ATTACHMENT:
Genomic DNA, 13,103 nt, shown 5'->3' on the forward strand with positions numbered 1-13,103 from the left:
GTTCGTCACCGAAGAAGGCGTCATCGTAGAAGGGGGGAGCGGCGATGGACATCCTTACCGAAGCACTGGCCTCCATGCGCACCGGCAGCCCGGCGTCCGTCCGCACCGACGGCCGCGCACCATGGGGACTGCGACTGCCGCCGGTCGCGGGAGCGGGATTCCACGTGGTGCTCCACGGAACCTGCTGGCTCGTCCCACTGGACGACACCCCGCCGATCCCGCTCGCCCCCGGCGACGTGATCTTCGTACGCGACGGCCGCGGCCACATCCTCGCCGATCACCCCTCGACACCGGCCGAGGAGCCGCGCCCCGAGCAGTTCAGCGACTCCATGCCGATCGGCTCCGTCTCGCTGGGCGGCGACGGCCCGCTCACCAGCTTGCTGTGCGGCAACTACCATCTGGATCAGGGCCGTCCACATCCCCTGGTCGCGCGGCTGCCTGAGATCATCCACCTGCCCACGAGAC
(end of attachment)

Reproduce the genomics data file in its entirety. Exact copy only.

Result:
Genomic DNA, 13,103 nt, shown 5'->3' on the forward strand with positions numbered 1-13,103 from the left:
GTTCGTCACCGAAGAAGGCGTCATCGTAGAAGGGGGGAGCGGCGATGGACATCCTTACCGAAGCACTGGCCTCCATGCGCACCGGCAGCCCGGCGTCCGTCCGCACCGACGGCCGCGCACCATGGGGACTGCGACTGCCGCCGGTCGCGGGAGCGGGATTCCACGTGGTGCTCCACGGAACCTGCTGGCTCGTCCCACTGGACGACACCCCGCCGATCCCGCTCGCCCCCGGCGACGTGATCTTCGTACGCGACGGCCGCGGCCACATCCTCGCCGATCACCCCTCGACACCGGCCGAGGAGCCGCGCCCCGAGCAGTTCAGCGACTCCATGCCGATCGGCTCCGTCTCGCTGGGCGGCGACGGCCCGCTCACCAGCTTGCTGTGCGGCAACTACCATCTGGATCAGGGCCGTCCACATCCCCTGGTCGCGCGGCTGCCTGAGATCATCCACCTGCCCACGAGAC